Rain stopped play


The good thing about having a birthday so close to Christmas is that it’s easy to get away from it all – while everyone else is last minute shopping or decking their halls, while the Christmas and New Year breakers haven’t started packing,  the hotels are virtually empty.

This year Ron and I decided to head for a remote part of the Lake District and stay in a hotel in the middle of nowhere. It’s a romantic kind of place, with a lounge complete with winged armchairs and a roaring fire, and brass beds in every room – I mean, just look at it –  I couldn’t wait. The plan was to arrive on Friday night and head out on the hill the next day for a birthday walk over Crinkle Crags.

That was the plan, but December weather being what it is a fall back position is vital. We’d thought about checking out the opposition at Sellafield, but it’s closed on weekends. We could wander around the outdoor shops, pubs and tearooms of Ambleside. And if it was wet but not actually raining we could go and out and take photos of something.

The weather forecast warned of blizzards, melting snow, heavy rain and flash floods – not the best conditions for mountain hiking.  So in the car on the way up there, Ron presented me with a list of waterfalls we could visit and photograph in full flow if we couldn’t get out and climb mountains. I was impressed by his foresight and put the papers in the pocket of the car door.

We made good progress for much of the way until a hold up signalled the first of the many challenges we were to encounter. A car was stuck in a flooded stretch of road but we got through it. Little did we know that it was the first of countless flooded stretches  up to two feet deep in places. In the worst we met a car coming towards us and a wave broke over the top of our car, blinding us and sending us scuttling sideways. With drystone walls lining both sides of the narrow road, it was a miracle that we didn’t crash into something.

But after a nerve-racking 40 minute drive through flooded roads we got to the Old Dungeon Ghyll intact – the only damage was the loss of the list of waterfalls which flew out of the door caught by the high winds and driving rain the minute we’d parked up and got out.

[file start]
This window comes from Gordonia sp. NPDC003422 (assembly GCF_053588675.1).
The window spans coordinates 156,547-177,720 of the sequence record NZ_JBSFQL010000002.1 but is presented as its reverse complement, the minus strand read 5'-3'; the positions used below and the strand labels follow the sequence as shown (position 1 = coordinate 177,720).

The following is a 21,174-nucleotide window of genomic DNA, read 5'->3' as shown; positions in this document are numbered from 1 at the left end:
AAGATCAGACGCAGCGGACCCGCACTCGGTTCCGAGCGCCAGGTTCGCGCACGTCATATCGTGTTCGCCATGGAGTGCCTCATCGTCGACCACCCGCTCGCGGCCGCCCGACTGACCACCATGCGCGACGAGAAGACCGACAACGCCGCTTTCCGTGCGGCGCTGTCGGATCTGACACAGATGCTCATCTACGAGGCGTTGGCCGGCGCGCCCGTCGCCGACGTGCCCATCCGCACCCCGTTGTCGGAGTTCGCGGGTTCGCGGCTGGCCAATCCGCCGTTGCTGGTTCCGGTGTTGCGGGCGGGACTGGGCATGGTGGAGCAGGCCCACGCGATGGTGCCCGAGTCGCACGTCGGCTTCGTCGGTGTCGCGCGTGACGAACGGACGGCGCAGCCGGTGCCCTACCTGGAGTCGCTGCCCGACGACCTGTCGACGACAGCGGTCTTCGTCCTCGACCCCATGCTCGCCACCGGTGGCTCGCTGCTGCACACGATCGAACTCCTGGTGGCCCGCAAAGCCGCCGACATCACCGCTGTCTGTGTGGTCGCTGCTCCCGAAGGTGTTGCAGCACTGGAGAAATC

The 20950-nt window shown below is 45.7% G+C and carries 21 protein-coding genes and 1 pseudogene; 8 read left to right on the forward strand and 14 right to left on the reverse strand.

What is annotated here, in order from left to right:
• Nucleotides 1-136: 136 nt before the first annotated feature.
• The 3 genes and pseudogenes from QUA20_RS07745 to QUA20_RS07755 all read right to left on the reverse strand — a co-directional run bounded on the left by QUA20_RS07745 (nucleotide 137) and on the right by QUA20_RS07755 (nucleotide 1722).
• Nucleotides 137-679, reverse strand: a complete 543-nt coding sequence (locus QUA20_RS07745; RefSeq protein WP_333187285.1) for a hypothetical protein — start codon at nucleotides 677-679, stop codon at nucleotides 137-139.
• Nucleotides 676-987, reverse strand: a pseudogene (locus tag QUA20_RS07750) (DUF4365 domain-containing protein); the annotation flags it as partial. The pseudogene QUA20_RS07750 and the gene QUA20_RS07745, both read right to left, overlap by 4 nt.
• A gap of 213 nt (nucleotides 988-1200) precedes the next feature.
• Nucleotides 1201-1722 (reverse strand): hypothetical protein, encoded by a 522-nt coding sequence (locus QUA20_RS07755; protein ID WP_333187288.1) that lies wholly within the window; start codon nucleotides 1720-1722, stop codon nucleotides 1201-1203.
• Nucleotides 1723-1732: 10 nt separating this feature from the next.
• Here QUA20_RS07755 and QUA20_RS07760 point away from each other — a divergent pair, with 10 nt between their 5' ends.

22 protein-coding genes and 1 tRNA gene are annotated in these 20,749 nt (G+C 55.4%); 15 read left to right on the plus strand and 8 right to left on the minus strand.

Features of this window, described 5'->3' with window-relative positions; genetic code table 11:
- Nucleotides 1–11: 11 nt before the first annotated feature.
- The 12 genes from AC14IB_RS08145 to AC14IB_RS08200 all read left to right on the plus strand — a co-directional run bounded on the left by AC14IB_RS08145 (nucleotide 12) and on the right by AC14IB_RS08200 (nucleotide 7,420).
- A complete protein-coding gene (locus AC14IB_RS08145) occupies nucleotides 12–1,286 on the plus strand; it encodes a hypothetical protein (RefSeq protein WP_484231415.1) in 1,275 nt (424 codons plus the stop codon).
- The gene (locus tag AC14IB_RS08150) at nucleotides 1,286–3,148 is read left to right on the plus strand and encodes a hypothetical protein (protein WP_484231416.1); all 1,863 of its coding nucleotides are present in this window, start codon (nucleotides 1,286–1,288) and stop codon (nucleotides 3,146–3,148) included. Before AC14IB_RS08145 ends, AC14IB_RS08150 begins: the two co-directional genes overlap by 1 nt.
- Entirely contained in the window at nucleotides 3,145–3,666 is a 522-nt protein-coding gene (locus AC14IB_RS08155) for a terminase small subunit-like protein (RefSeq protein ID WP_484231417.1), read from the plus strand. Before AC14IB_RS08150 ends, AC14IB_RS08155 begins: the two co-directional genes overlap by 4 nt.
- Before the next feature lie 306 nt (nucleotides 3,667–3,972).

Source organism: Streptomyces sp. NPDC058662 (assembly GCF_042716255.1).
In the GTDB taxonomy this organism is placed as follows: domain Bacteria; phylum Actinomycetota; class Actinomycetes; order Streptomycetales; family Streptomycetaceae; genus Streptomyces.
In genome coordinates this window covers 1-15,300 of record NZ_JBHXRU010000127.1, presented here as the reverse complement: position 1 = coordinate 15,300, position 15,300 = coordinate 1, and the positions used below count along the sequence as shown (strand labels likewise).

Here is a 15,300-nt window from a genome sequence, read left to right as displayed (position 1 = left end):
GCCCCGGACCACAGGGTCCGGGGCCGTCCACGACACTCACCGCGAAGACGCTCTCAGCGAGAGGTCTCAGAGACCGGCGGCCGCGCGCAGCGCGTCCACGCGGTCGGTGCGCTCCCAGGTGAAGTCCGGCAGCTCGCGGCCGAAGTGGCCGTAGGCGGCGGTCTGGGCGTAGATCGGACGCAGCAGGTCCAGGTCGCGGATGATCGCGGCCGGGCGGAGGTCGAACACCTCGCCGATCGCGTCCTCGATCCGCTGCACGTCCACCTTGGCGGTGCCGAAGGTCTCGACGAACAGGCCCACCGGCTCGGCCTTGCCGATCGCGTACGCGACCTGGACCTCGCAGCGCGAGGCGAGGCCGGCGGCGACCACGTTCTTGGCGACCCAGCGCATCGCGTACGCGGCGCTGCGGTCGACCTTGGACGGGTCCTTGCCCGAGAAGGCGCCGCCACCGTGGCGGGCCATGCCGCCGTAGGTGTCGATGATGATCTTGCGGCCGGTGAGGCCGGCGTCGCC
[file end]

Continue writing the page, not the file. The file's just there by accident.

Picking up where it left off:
We left our stuff in our attic room and headed for the residents bar where we met the members of Coniston Mountain Rescue who were having a Christmas meal and ceilidh in the dining room. They invited us to join them but we stayed in the bar and sampled the local ales. After the drive, I couldn’t take any more excitement that evening.

I woke up on my birthday to grey skies and a pile of gifts. Somehow Ron had managed to get hold some amazing presents including a leather case for Vlad, and an old school Polaroid Land Camera that came with a gorgeous flashgun (I just need to get my hands on some flashbulbs).

Th birthday walk didn’t really get off the ground – in truth it got around 1,000 feet off the ground before rain stopped play and we headed off for tea and free wifi in Ambleside. Did I mention that our hotel was so away from it all that here was no internet, no mobile phone or television reception? And on Sunday morning the landlines went down too, which meant we couldn’t actually pay our bill.

On Sunday morning there were gale force winds and the hotel staff were about to send out a search party for the only other guests before we told them we’d seen them come back the night before. But we were lucky, though the wind howled along the valley so that in our hotel room the roof creaked and shook and it sounded like an avalanche was approaching, the winds died down and we managed to chase one more waterfall and take a ferry journey across Lake Windermere before the rain came bucketing down and we headed for home.

All in all, a taxtbook birthday.



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